This morning I attended a session on attracting and retaining top talent with speakers from three very different types of companies: Melissa Leary, Recruiting Manager at Zappos, the online retailer with 4000 employees, 3000 of which are in Shepherdsville, KY; Dawn Geary, Business Development Director of Mediaura, a small award winning all-things-web and marketing firm in Louisville, KY; and Kelley Helegeson, Vice President of Human Resources at Signature HealthCARE, a long term care company now headquartered in Louisville. In discussing recruitment, each representative reflected some keys of new generational preferences in the workplace.
Zappos and Mediaura exude that of the younger worker, with a pronounced emphasis on the social and fun aspect of the workplace and its cultural identity, the value of the individual, and an organization’s trust in their employees to do the work with independence. Cultural fit is a high priority in both of these companies when considering a new hire. Zappos has a 10 point evaluation criteria on cultural fit in hiring, and potential hires must pass in this aspect as well as on the technical/skill side. They hold that if the person embodies the brand, it will strengthen the company and the business long term. If not, it will hurt the business in the long run. Mediaura leverages social networks to recruit from out of state, focusing on the positive aspects of the city, a hard working but hard playing workplace culture, and potential for freedom and self-determination within the company. They have a standing appointment on Fridays at 3 with the ping-pong table and some beers. Can you imagine that at your workplace?
Signature HealthCARE, with a workforce largely composed of direct care employees, scores high on valuing employees, markedly in embracing spirituality of all kinds, and valuing the wellbeing of the employees as well as that of their “customers”. Spirituality is one of their three organizational pillars along with Intra-preneurism and Learning. They intend to bring the whole person to the job, not asking them to check their religion or spirituality at the door. Impressively, the top level people go through CNA training and certification, not just paying lip service to “I know what you’re going through”. Theirs is an holistic culture, supported by a corporate structure that includes a VP of Spirituality, Dianne Timmering.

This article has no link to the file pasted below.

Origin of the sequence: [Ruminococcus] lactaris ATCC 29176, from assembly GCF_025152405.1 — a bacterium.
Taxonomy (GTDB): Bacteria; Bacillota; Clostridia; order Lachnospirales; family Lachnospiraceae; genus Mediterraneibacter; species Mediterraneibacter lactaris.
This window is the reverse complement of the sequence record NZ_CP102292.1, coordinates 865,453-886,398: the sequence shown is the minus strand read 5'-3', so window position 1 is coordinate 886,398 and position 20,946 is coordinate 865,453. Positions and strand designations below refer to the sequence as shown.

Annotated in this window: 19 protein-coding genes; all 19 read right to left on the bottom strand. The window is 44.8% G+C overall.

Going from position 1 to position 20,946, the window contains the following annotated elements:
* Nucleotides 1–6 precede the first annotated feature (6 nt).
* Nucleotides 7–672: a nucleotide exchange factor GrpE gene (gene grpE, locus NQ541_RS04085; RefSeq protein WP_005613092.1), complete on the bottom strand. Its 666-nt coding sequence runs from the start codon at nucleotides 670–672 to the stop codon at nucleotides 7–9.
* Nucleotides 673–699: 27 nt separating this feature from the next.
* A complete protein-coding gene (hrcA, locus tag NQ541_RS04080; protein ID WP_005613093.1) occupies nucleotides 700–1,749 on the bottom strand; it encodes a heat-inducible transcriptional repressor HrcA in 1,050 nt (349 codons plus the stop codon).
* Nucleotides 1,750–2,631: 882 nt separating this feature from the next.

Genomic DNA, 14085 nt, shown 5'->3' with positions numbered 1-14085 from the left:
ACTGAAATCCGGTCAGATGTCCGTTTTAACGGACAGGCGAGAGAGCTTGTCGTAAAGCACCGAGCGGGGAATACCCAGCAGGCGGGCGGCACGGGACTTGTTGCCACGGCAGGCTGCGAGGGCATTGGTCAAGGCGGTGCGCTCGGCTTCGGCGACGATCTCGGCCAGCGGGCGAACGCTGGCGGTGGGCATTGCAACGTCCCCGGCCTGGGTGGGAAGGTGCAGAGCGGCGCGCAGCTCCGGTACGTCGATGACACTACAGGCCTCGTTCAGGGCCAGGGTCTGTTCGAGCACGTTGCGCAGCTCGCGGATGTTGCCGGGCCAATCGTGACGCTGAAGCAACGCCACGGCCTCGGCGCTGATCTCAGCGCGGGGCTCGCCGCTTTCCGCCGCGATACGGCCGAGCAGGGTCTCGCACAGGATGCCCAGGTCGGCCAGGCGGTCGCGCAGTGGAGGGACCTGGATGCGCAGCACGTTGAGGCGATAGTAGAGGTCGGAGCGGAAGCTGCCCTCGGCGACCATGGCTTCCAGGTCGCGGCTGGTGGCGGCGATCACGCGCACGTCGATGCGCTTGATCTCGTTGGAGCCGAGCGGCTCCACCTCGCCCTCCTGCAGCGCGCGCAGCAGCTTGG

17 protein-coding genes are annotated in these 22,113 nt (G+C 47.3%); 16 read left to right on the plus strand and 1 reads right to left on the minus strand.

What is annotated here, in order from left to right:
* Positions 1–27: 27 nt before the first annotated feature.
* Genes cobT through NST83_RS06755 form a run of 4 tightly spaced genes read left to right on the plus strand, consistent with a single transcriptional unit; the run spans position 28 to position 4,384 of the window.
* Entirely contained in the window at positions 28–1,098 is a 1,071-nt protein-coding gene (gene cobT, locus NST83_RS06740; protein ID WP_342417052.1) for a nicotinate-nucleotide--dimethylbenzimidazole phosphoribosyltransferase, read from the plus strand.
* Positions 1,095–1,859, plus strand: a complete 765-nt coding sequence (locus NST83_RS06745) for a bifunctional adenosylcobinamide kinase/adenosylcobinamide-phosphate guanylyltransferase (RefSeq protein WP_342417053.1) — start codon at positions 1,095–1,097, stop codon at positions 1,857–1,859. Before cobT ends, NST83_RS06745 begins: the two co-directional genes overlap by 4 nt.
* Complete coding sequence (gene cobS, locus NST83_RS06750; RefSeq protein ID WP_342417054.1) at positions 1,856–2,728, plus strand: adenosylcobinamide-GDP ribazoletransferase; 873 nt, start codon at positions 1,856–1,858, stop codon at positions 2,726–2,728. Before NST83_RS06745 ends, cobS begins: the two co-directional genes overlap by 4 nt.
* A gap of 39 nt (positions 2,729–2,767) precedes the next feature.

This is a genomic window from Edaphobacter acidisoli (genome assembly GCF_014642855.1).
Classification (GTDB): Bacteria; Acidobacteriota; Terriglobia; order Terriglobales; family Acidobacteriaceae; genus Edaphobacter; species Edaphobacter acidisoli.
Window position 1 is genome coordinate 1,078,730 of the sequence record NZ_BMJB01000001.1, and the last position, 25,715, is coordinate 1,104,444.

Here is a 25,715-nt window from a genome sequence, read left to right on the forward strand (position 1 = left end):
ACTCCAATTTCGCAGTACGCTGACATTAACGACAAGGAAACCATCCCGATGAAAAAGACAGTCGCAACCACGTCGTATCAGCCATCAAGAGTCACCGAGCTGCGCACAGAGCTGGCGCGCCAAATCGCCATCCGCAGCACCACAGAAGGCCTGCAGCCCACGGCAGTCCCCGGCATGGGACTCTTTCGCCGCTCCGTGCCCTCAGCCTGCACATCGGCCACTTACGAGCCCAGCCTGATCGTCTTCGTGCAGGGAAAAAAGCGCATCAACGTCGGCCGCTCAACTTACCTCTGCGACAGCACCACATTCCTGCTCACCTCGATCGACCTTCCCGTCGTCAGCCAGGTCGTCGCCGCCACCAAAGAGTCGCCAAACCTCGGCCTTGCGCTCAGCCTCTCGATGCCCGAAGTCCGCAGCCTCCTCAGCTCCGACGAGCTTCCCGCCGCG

They all embrace what studies tell us that the emergent workforce values. Gone are the days of working a dreaded job for 40 years because, “that’s just what you do and that’s why they call it work”. I think back to Dr. Mark Taylor’s seminar on Generation NeXt. His work reveals that younger workers place value on having meaningful work, flexibility in terms of work conditions, having a positive work environment, mobility, uniquely individualized forms of reward, and that they see work as part of living, therefore it should be enjoyable. In contrast, baby boomers and traditionalists tend to value standards, adherence, hierarchy, and a clear separation between life and work.
None of these apply to every working person, but I have seen these demonstrated. Our main staff includes one Gen Xer, (guess who), one traditionalist, and four boomers. We are fortunate to have a traditionalist in our midst. She goes about her work in an organized and steady way. I admire her and aspire to be as vibrant and disciplined as she is. Our boomer Director is savvy to individualized reward, flexibility, valuing employee input, and ,meaningful work, among other things. Some love the plaque, some love the cake or celebratory lunch out.
These companies are on board with creating a culture to best utilize the strengths of the emerging workforce. Those companies who do not will pay a price. Near the end of today’s session a window washer appeared outside the window on the 20th floor. I wonder what he values in the workplace?